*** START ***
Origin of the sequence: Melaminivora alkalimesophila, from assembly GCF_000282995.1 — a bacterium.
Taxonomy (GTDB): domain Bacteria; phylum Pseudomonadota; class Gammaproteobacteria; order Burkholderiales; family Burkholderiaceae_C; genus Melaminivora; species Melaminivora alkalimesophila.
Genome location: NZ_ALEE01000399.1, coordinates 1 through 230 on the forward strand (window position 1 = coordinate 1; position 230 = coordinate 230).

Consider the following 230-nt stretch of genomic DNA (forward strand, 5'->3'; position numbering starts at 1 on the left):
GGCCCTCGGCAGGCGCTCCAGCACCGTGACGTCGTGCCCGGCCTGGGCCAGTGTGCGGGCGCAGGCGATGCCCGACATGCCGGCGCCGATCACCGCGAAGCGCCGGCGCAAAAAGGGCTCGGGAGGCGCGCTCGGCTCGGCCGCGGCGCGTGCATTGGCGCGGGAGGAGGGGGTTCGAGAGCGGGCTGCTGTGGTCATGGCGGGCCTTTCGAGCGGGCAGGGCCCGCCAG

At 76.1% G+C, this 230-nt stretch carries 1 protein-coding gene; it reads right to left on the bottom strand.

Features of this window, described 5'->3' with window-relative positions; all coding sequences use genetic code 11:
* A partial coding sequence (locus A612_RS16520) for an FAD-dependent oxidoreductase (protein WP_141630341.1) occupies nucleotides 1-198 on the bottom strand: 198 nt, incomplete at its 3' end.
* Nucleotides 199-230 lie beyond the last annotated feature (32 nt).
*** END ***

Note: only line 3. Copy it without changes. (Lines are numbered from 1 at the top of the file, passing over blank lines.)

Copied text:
Genome location: NZ_ALEE01000399.1, coordinates 1 through 230 on the forward strand (window position 1 = coordinate 1; position 230 = coordinate 230).